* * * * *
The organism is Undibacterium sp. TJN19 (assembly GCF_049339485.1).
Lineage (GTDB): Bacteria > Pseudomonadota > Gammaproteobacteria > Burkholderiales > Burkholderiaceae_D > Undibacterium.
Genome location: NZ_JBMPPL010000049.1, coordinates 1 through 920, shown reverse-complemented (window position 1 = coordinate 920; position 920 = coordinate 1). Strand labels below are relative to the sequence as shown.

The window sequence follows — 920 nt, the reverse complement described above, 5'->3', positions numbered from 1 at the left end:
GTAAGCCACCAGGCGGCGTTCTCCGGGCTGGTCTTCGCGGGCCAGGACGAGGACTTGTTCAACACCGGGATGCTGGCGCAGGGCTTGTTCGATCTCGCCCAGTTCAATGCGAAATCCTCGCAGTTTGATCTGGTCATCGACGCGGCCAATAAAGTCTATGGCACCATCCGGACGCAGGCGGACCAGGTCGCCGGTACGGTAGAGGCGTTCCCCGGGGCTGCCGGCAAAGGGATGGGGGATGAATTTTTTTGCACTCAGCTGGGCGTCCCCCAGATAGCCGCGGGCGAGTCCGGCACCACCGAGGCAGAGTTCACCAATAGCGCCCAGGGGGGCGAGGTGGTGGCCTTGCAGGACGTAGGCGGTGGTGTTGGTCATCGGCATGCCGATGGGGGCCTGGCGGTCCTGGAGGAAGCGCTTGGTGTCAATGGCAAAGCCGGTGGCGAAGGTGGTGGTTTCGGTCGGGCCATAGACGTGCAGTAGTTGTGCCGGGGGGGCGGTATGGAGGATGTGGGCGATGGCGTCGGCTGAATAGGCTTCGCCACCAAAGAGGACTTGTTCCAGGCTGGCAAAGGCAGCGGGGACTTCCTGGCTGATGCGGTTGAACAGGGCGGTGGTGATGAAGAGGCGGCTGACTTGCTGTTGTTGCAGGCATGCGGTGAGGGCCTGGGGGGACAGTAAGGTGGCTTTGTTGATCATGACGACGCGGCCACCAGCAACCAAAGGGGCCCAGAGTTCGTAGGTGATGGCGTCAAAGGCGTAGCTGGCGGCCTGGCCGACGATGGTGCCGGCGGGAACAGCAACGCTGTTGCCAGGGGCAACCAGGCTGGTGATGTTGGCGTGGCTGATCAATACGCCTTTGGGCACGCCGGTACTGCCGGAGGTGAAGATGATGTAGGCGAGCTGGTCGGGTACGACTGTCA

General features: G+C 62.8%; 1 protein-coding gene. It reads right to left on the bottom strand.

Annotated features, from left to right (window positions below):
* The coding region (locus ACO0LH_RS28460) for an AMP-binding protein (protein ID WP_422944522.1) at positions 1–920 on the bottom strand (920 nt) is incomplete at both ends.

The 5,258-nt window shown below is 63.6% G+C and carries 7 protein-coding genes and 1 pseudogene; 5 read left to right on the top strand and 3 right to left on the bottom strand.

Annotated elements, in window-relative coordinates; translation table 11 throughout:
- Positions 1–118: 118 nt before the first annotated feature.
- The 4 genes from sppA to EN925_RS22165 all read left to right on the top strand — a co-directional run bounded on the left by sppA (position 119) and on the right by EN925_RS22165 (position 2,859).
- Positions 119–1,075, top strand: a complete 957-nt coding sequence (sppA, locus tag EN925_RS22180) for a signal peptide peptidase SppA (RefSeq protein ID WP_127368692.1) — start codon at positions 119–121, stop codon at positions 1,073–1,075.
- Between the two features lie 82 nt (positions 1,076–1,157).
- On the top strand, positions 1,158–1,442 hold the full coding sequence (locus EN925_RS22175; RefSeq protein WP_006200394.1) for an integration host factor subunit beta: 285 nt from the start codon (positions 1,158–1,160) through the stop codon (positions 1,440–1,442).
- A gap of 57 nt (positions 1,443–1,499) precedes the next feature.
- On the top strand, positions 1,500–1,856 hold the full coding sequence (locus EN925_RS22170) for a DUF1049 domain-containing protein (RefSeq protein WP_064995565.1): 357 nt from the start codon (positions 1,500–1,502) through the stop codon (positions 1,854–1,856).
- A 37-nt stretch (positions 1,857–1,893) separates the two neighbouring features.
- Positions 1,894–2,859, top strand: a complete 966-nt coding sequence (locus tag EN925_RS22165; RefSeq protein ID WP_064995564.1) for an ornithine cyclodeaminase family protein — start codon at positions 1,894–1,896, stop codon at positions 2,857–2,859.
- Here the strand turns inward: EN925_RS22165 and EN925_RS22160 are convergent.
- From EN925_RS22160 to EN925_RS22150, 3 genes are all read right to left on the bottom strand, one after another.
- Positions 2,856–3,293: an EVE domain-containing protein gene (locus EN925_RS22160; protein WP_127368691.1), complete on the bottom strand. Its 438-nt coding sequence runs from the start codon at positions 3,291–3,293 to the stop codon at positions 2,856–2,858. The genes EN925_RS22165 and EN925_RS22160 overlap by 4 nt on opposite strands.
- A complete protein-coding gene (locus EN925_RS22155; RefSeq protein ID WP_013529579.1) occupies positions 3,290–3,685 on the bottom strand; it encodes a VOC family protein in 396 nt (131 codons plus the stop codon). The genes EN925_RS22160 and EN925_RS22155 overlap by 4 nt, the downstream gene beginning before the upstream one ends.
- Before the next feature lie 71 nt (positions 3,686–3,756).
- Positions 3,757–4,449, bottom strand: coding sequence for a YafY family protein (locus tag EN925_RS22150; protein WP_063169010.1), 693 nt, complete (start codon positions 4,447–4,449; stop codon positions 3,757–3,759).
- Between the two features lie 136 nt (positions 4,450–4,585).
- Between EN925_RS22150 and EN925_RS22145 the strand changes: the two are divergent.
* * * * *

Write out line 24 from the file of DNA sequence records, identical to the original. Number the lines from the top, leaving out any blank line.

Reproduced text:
- Before the next feature lie 71 nt (positions 3,686–3,756).